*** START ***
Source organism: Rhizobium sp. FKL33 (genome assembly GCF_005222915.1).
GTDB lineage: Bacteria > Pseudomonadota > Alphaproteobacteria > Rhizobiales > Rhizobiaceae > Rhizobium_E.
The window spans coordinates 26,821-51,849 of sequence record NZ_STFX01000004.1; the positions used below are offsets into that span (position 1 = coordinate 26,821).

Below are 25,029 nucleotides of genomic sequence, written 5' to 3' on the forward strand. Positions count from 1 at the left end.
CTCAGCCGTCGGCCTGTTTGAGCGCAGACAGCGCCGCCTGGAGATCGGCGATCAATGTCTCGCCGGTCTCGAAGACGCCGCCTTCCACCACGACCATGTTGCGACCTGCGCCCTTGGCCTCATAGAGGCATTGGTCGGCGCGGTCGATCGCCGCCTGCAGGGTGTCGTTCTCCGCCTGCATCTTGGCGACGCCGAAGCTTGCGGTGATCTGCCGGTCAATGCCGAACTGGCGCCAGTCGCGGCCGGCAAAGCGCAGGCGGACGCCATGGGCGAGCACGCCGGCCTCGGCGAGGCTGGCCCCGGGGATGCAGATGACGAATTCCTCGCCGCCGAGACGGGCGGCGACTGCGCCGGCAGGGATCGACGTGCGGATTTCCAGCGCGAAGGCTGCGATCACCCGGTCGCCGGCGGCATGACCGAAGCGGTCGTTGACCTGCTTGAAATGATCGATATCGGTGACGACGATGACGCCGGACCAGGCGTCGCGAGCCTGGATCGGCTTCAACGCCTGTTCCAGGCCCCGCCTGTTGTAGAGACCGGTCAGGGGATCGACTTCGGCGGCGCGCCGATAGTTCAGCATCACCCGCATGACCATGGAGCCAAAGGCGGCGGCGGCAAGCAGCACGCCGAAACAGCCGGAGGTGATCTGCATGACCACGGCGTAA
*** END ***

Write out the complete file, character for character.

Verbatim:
Source organism: Rhizobium sp. FKL33 (genome assembly GCF_005222915.1).
GTDB lineage: Bacteria > Pseudomonadota > Alphaproteobacteria > Rhizobiales > Rhizobiaceae > Rhizobium_E.
The window spans coordinates 26,821-51,849 of sequence record NZ_STFX01000004.1; the positions used below are offsets into that span (position 1 = coordinate 26,821).

Below are 25,029 nucleotides of genomic sequence, written 5' to 3' on the forward strand. Positions count from 1 at the left end.
CTCAGCCGTCGGCCTGTTTGAGCGCAGACAGCGCCGCCTGGAGATCGGCGATCAATGTCTCGCCGGTCTCGAAGACGCCGCCTTCCACCACGACCATGTTGCGACCTGCGCCCTTGGCCTCATAGAGGCATTGGTCGGCGCGGTCGATCGCCGCCTGCAGGGTGTCGTTCTCCGCCTGCATCTTGGCGACGCCGAAGCTTGCGGTGATCTGCCGGTCAATGCCGAACTGGCGCCAGTCGCGGCCGGCAAAGCGCAGGCGGACGCCATGGGCGAGCACGCCGGCCTCGGCGAGGCTGGCCCCGGGGATGCAGATGACGAATTCCTCGCCGCCGAGACGGGCGGCGACTGCGCCGGCAGGGATCGACGTGCGGATTTCCAGCGCGAAGGCTGCGATCACCCGGTCGCCGGCGGCATGACCGAAGCGGTCGTTGACCTGCTTGAAATGATCGATATCGGTGACGACGATGACGCCGGACCAGGCGTCGCGAGCCTGGATCGGCTTCAACGCCTGTTCCAGGCCCCGCCTGTTGTAGAGACCGGTCAGGGGATCGACTTCGGCGGCGCGCCGATAGTTCAGCATCACCCGCATGACCATGGAGCCAAAGGCGGCGGCGGCAAGCAGCACGCCGAAACAGCCGGAGGTGATCTGCATGACCACGGCGTAA